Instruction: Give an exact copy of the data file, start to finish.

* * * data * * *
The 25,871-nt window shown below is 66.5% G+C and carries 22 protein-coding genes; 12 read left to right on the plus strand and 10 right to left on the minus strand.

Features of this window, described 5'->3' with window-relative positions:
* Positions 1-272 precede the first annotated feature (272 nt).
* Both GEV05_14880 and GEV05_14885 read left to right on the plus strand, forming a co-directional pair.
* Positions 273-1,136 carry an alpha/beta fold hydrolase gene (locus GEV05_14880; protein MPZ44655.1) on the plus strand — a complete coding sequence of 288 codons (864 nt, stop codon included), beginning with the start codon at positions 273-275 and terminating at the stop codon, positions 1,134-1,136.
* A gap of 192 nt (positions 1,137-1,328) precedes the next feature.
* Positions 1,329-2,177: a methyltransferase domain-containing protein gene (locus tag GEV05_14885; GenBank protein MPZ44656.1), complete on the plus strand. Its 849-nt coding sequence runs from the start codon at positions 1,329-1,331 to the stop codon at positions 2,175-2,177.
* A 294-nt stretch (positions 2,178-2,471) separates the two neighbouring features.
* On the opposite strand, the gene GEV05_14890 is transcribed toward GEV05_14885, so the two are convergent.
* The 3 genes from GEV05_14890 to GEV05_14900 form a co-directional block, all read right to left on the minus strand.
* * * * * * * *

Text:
The 25,871-nt window shown below is 66.5% G+C and carries 22 protein-coding genes; 12 read left to right on the plus strand and 10 right to left on the minus strand.

Features of this window, described 5'->3' with window-relative positions:
* Positions 1-272 precede the first annotated feature (272 nt).
* Both GEV05_14880 and GEV05_14885 read left to right on the plus strand, forming a co-directional pair.
* Positions 273-1,136 carry an alpha/beta fold hydrolase gene (locus GEV05_14880; protein MPZ44655.1) on the plus strand — a complete coding sequence of 288 codons (864 nt, stop codon included), beginning with the start codon at positions 273-275 and terminating at the stop codon, positions 1,134-1,136.
* A gap of 192 nt (positions 1,137-1,328) precedes the next feature.
* Positions 1,329-2,177: a methyltransferase domain-containing protein gene (locus tag GEV05_14885; GenBank protein MPZ44656.1), complete on the plus strand. Its 849-nt coding sequence runs from the start codon at positions 1,329-1,331 to the stop codon at positions 2,175-2,177.
* A 294-nt stretch (positions 2,178-2,471) separates the two neighbouring features.
* On the opposite strand, the gene GEV05_14890 is transcribed toward GEV05_14885, so the two are convergent.
* The 3 genes from GEV05_14890 to GEV05_14900 form a co-directional block, all read right to left on the minus strand.